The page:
Storms can do a lot of damage to your homestead–your plants, animals and property–and hit us without warning. However, there are things you can do to protect your homestead from summer storms before they hit. Here are some tips and tricks.
Summer will soon be in full swing, and that means hot and humid conditions for much of the country. These are the perfect conditions for severe thunderstorms. When a storm hits, you have so many considerations: guarding your plants, keeping animals safe, and of course protecting your family. Read on to learn how to protect your homestead and prepare it for severe weather this summer.
Keep Your Garden and Plants Safe
With severe storms come damaging conditions including high winds, heavy rain, lightning, and hail. You could lose a few plants or an entire garden with one bad storm. Here are some ways to protect your precious plants!
Protect Plants from Heavy Rain
Heavy rains can easily wash away soil, and your plants need that soil to live. Head this danger off by putting down mulch or another material that will offer a protective layer to the soil.
It’s also important to make sure all that rain has somewhere to go. You can use advanced methods such as digging an underground drain in your yard, or you can simply build up the soil in your garden to create a path for the runoff. Another great option is a rain garden – a separate garden with deep-rooted plants to soak up all that rain – or a pond.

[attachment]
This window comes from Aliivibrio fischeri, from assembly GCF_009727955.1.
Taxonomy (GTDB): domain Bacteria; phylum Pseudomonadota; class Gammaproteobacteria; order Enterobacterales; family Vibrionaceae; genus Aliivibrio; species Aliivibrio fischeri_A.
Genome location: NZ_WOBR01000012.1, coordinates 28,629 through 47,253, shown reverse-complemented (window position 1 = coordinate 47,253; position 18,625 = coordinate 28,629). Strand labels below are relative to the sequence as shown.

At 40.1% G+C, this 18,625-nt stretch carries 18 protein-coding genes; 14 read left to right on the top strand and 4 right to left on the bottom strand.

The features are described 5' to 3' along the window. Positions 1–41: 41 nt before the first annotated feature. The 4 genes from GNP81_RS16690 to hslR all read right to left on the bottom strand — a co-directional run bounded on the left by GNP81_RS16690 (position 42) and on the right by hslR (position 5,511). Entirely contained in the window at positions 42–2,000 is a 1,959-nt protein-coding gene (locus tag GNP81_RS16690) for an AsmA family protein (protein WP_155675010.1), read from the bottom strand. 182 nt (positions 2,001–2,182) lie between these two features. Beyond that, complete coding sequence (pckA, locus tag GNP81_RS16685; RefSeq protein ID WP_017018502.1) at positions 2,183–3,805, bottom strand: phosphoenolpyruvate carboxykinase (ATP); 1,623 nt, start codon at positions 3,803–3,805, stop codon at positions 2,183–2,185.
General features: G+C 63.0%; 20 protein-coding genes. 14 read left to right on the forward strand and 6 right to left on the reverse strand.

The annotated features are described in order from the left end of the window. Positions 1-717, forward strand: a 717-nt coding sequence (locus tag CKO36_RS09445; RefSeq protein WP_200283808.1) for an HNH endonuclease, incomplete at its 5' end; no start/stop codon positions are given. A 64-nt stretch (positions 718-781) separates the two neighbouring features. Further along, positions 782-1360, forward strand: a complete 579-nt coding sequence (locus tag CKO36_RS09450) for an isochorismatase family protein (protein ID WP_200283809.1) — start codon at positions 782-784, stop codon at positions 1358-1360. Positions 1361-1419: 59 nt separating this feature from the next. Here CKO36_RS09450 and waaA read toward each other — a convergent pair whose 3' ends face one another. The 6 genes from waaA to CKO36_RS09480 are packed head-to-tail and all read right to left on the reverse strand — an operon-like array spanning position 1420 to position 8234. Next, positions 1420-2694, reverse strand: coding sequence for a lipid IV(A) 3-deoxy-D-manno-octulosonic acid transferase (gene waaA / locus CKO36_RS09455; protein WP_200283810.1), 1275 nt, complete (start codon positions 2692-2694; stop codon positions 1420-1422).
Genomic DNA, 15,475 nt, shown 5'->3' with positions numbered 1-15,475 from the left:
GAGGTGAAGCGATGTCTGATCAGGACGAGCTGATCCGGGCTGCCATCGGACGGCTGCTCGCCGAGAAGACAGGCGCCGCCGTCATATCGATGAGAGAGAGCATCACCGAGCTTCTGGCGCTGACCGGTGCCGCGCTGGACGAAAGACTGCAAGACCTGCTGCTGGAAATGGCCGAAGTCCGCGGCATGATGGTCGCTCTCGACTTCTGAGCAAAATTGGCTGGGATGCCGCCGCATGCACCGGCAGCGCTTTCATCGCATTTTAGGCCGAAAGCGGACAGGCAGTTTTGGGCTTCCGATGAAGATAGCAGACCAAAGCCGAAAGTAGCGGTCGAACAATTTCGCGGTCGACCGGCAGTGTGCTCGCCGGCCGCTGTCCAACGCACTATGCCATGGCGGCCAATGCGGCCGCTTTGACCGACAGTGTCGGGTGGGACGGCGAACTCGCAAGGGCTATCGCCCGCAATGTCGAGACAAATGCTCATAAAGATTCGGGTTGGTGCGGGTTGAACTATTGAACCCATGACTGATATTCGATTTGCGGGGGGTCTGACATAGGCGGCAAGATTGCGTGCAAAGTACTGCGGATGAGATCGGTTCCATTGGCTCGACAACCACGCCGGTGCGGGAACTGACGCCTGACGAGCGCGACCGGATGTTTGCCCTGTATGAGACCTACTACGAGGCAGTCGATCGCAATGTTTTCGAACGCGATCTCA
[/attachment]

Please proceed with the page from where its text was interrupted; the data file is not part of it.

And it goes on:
Prevent Hail Damage
Hail is one of the most devastating conditions for plants, especially tender young ones. The best way to guard against this is with a row cover, which you can buy at most gardening stores. You can also make one yourself. All you need is a covering (for example, an old tarp) and some PVC pipes. If you don’t have these materials on hand and a storm is looming on the horizon, then by all means improvise! Put a potting plant or a plastic bucket over the plants. Just make sure whatever you use is sturdy enough to hold up to wind, or is anchored in some way.
Protecting Plants from Wind Damage
A fence is the best way to protect your plants from the wind. Make sure your fence has gaps in it to allow some airflow. A solid wall will actually not be as effective as one with slats. Alternatively, you could rely on trees or hedges to provide some protection. And as for protecting those trees and hedges or shrubs, the best thing you can do is to keep them neatly pruned to prevent branch breakage.
Keep Your Animals Safe
You also have to consider your animals in the case of a storm. How you prepare your furry friends for severe weather depends on what types of animals you have. While you may be able to shelter cats and dogs indoors, you certainly can’t do this for a cow or horse!
Your first instinct might be to secure your large animals in the barn. Don’t do this! In the event of a tornado, they will become trapped and may even be injured by debris or a collapsed roof. Large livestock should be turned loose in an enclosed pasture. Ideally, they will have high ground to run to in case of flooding, and tall trees to protect them from the wind. Even if you don’t have these conditions on your land, outdoors is still safer for them than an enclosed space.
For small pets, indoors with you is definitely the safest place. Cats, dogs, and rabbits are all easy to bring indoors. For chickens, this is a little trickier. If you have enough time to prepare a safe area for them, bring your chickens indoors. You could set up a space in the garage, kitchen, living room – anywhere you can put up an enclosure and give them some room to roam.